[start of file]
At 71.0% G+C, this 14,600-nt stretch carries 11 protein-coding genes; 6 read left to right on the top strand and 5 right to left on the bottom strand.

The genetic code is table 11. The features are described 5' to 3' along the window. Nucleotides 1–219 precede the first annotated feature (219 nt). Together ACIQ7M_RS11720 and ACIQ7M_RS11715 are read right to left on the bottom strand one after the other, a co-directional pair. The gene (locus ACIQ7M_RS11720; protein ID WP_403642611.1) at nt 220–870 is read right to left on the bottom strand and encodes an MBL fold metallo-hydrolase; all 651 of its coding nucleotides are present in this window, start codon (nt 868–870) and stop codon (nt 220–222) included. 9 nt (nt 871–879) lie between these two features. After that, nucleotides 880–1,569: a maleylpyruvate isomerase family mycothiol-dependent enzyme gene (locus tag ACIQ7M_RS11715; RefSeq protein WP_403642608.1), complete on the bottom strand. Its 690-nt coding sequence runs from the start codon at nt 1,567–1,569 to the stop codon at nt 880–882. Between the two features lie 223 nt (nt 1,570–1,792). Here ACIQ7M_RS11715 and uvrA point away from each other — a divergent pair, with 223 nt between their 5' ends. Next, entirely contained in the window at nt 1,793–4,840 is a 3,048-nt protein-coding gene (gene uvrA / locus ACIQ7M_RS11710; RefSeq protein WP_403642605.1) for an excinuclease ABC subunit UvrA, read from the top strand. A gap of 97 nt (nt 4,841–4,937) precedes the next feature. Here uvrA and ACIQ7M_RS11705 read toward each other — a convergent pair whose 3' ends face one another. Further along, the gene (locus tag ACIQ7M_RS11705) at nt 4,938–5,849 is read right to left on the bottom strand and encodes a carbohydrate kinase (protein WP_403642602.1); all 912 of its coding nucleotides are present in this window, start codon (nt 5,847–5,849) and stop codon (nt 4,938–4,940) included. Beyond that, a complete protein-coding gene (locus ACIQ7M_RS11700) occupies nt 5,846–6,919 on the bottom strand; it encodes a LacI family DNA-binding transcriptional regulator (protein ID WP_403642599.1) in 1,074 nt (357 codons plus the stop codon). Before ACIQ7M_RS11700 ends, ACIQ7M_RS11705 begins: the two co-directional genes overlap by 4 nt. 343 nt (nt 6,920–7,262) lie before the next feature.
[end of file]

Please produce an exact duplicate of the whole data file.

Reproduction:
At 71.0% G+C, this 14,600-nt stretch carries 11 protein-coding genes; 6 read left to right on the top strand and 5 right to left on the bottom strand.

The genetic code is table 11. The features are described 5' to 3' along the window. Nucleotides 1–219 precede the first annotated feature (219 nt). Together ACIQ7M_RS11720 and ACIQ7M_RS11715 are read right to left on the bottom strand one after the other, a co-directional pair. The gene (locus ACIQ7M_RS11720; protein ID WP_403642611.1) at nt 220–870 is read right to left on the bottom strand and encodes an MBL fold metallo-hydrolase; all 651 of its coding nucleotides are present in this window, start codon (nt 868–870) and stop codon (nt 220–222) included. 9 nt (nt 871–879) lie between these two features. After that, nucleotides 880–1,569: a maleylpyruvate isomerase family mycothiol-dependent enzyme gene (locus tag ACIQ7M_RS11715; RefSeq protein WP_403642608.1), complete on the bottom strand. Its 690-nt coding sequence runs from the start codon at nt 1,567–1,569 to the stop codon at nt 880–882. Between the two features lie 223 nt (nt 1,570–1,792). Here ACIQ7M_RS11715 and uvrA point away from each other — a divergent pair, with 223 nt between their 5' ends. Next, entirely contained in the window at nt 1,793–4,840 is a 3,048-nt protein-coding gene (gene uvrA / locus ACIQ7M_RS11710; RefSeq protein WP_403642605.1) for an excinuclease ABC subunit UvrA, read from the top strand. A gap of 97 nt (nt 4,841–4,937) precedes the next feature. Here uvrA and ACIQ7M_RS11705 read toward each other — a convergent pair whose 3' ends face one another. Further along, the gene (locus tag ACIQ7M_RS11705) at nt 4,938–5,849 is read right to left on the bottom strand and encodes a carbohydrate kinase (protein WP_403642602.1); all 912 of its coding nucleotides are present in this window, start codon (nt 5,847–5,849) and stop codon (nt 4,938–4,940) included. Beyond that, a complete protein-coding gene (locus ACIQ7M_RS11700) occupies nt 5,846–6,919 on the bottom strand; it encodes a LacI family DNA-binding transcriptional regulator (protein ID WP_403642599.1) in 1,074 nt (357 codons plus the stop codon). Before ACIQ7M_RS11700 ends, ACIQ7M_RS11705 begins: the two co-directional genes overlap by 4 nt. 343 nt (nt 6,920–7,262) lie before the next feature.